As I watched the time run out for Ashley, I lifted my sword high and swung it down. It passed straight through her without so much as leaving a mark, and yet it tore the cocoon of threads that she was wrapped in apart. I watched them disintegrate, and then I watched Ashley Thwaite slip out of the car and vanish, leaving her empty body behind. I didn't know where the souls went, and a part of me didn't really care. I would never be walking down that road myself, so why bother wondering?
"Well, this has been fun," Asher's voice intruded upon my thoughts. "But I must leave. Business elsewhere, you know?" he said with that suave smirk of his, and I scowled at him.
"Don't let me keep you from any more carnage tonight," I said dismissively, and Asher sighed.
"For one so young you are incredibly jaded, Azaelee. Has anyone ever told you that?" he asked as I rounded on him. Glaring up into his strange yellowish-green eyes, I could feel my own arrogant anger rising to the surface; something that only Asher ever seemed to be able to draw out of me.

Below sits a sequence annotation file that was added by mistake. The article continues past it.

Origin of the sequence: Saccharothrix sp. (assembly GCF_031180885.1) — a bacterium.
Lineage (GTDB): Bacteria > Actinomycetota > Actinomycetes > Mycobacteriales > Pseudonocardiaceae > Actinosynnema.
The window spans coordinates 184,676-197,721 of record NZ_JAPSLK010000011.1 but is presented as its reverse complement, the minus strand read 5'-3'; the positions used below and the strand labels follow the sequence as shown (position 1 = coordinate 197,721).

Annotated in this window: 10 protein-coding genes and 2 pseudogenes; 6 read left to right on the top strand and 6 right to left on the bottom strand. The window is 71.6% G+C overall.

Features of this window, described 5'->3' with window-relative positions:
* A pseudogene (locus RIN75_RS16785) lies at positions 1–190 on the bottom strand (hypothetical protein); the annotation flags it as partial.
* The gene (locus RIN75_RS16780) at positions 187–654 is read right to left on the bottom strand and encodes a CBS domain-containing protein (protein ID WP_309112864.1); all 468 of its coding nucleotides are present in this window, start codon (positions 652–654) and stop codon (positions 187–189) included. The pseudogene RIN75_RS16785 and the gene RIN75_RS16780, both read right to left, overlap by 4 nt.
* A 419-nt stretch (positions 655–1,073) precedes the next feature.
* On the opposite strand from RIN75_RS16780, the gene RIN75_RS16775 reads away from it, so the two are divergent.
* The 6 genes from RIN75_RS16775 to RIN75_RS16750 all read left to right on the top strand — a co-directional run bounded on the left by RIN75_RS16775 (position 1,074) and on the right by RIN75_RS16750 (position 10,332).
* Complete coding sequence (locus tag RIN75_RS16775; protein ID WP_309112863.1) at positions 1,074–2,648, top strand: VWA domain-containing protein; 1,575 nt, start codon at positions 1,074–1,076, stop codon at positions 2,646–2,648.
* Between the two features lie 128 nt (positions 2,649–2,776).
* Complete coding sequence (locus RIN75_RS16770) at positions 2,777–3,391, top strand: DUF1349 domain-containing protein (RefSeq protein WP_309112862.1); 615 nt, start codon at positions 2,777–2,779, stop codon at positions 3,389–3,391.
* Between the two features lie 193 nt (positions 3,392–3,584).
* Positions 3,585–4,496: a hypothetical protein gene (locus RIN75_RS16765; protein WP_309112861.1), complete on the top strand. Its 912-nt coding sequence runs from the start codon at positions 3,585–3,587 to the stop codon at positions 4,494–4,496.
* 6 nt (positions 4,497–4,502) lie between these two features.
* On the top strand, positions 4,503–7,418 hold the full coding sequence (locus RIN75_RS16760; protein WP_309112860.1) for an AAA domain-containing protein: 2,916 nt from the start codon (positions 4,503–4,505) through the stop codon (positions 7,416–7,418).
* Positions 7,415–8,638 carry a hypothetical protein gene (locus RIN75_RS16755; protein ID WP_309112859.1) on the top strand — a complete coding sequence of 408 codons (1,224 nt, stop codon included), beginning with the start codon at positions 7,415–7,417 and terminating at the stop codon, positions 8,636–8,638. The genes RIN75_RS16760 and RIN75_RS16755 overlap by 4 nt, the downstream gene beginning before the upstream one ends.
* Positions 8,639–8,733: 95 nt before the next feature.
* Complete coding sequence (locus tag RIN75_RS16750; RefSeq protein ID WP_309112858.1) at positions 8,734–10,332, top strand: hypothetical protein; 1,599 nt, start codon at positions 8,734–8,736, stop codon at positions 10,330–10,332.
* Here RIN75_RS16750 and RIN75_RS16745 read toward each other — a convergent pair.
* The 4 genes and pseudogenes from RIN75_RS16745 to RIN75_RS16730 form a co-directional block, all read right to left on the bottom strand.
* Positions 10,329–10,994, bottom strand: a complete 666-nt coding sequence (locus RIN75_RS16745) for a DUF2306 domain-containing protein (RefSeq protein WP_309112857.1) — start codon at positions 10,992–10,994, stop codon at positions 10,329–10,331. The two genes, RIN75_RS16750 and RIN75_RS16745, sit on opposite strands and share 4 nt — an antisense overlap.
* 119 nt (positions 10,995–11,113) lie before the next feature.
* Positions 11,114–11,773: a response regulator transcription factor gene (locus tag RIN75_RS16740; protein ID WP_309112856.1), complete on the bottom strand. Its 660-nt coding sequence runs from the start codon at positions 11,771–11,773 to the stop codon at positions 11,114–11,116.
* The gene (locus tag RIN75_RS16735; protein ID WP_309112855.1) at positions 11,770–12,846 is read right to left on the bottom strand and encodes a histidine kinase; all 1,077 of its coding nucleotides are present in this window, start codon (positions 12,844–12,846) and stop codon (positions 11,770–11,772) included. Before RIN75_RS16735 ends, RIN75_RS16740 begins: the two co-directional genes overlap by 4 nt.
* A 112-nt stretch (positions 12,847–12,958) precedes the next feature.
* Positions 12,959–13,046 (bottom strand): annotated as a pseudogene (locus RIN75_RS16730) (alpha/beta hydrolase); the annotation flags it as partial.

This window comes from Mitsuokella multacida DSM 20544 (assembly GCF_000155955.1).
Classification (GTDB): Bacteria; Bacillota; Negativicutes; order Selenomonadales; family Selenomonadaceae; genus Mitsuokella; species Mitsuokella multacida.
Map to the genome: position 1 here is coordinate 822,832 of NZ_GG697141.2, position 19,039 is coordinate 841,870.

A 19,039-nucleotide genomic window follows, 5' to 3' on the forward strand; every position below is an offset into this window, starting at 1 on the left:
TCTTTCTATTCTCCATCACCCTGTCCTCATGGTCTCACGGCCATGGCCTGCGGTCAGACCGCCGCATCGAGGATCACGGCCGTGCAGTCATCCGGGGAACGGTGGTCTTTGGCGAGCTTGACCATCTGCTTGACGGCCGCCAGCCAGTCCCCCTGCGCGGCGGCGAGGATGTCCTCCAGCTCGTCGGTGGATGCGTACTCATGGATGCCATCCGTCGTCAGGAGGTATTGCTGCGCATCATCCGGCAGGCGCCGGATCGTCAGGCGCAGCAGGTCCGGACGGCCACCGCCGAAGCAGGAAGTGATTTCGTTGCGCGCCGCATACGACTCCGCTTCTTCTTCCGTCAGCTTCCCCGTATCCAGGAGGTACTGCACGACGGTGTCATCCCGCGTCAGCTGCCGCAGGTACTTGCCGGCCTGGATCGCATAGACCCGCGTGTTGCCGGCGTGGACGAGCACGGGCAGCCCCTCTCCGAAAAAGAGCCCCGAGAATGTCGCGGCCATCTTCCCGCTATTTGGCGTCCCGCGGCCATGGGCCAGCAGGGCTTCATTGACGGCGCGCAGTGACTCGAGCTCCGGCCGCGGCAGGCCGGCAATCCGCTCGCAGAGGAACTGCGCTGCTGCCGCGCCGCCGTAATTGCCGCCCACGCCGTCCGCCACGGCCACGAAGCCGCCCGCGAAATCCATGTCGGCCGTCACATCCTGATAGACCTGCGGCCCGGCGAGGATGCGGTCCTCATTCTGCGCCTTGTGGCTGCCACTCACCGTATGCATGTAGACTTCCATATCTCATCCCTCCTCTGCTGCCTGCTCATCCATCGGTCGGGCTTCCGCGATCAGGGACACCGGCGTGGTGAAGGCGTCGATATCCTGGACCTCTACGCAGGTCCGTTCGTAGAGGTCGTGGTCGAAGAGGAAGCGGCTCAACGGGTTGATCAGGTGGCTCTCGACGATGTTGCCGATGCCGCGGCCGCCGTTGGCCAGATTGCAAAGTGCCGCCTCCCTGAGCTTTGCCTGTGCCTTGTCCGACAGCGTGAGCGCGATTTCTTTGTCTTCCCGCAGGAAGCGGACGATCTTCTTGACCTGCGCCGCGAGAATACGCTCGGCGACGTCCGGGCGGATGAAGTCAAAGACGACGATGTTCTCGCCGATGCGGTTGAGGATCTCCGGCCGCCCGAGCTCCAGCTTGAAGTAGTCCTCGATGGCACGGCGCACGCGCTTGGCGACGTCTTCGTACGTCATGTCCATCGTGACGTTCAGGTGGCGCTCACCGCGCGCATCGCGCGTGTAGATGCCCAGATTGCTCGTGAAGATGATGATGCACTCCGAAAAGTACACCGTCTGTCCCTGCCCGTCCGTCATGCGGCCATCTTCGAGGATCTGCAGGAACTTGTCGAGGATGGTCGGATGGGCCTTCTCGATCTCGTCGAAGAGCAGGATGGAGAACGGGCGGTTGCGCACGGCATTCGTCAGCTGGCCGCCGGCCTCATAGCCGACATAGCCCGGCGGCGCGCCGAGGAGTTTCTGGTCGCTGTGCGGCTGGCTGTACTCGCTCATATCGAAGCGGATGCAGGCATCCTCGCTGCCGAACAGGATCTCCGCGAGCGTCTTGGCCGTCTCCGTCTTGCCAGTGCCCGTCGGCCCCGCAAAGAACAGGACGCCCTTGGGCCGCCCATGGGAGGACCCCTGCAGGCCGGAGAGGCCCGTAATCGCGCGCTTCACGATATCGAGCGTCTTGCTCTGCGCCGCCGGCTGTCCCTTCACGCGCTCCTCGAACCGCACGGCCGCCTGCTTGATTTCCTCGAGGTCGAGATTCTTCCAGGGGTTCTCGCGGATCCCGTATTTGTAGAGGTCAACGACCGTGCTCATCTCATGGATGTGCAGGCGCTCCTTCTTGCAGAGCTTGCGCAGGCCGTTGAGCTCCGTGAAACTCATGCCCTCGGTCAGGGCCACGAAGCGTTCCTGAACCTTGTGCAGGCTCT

"In case you've forgotten Asher, I'm older than you are," I snapped, and he nodded, contemplating his next words.
"That may be true, but I think that I have lived longer. Truly lived, and not simply existing under Gallen's thumb," he said, before giving me a slight bow and disappearing.
Gallen; the Reaper who had made us both, and the man who was like a father to me. Asher hated him, but I had no idea why, and I wasn't about to ask. Gallen had saved me, and for that I would be eternally grateful. I didn't care what Asher thought.
I sighed as I wandered away from the crash scene, slipping my card out of my pocket as I did so. Looking down, I felt a pang of worry. Brendan Hieson was moving his way up my list, and I had no idea what was going to happen when he once more reached the top.
Author's Note – So that's chapter 1 done. I hope you all like it so far! This story has been partially inspired by the TV series "Dead Like Me", and a bit of the main character's personality inspired Azaelee. As to how you pronounce her name, it's a-ZAY-lee. You'll find out later how she got her name, and what it means. Anyway, please review and let me know what you think!